There is a huge mistake in our geography, in fact, this is due to the lies of Turkey’s official ideology. It is said that the struggle of Mustafa Kemal and his companions was an example for oppressed peoples and has affected many struggles for independence.

Musta Kemal did inspire, but not the oppressed peoples, Adolf Hitler and Mussolini.

If we need to consider our geography as the Balkans, Anatolia, Mesopotamia, Kurdistan and the Middle East, the independence war of the Greek people against the tyrannical Ottoman was also a source of inspiration for the oppressed peoples living here.

Even after the Ottoman Empire, while the Turkish state, which inherited the Ottoman legacy, continues to play the same mission, that is, continuing to break and destroy people, the Kurds, who follow the path of the Greek independence war, continue to carry out their struggle for independence today.

On this occasion, congratulations on the 200th anniversary of the Greek Revolution against the tyrant Ottomans, the Greek revolution continues to inspire the oppressed peoples from yesterday to this day.

I wish a long life by adhering to the revolutionary principles of Greece.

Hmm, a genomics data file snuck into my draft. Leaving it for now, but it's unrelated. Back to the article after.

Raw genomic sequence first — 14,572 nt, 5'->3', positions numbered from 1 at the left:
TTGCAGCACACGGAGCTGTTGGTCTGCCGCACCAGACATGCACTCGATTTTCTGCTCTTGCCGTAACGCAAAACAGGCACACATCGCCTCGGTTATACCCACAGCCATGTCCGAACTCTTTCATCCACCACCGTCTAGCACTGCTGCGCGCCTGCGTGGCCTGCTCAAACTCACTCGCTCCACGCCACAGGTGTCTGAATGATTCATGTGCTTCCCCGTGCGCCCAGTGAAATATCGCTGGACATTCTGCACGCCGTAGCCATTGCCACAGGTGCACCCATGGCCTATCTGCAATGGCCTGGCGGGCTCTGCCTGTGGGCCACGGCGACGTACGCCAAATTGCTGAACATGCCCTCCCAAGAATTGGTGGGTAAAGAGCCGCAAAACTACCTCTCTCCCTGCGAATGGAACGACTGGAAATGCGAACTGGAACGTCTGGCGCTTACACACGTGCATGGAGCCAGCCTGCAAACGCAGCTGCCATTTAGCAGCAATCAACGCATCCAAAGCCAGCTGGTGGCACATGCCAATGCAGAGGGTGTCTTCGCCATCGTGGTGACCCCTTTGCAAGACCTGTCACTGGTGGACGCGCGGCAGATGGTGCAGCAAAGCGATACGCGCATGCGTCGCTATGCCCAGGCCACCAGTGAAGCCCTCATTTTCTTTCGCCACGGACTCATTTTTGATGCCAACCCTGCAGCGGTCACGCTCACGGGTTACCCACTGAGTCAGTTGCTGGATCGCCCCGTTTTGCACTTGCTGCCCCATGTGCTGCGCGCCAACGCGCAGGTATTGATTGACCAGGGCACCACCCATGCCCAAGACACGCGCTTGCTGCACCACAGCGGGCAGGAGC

Long Live the Revolution
Long Live Greece
Many Years!


Elias Ypsilantidis, formerly Memed Ali, was born in Trapezounta (Τραπεζούντα, Turkish: Trabzon) and only discovered later in life that he was a Turkified Greek.

He said:

Ancient Greek civilisation was establishing cities wherever it could reach, developing trade and improving art and philosophy to advance humanity.

The Roman Empire inevitably adopted their ideas and philosophy. After thousands of years we still find pride in the philosophy, law and civilisation we inherited from them.

However, instead of sustaining and developing this advanced civilisation, they occupy or destroy it, and sequestering all the wealth as an ingenuity.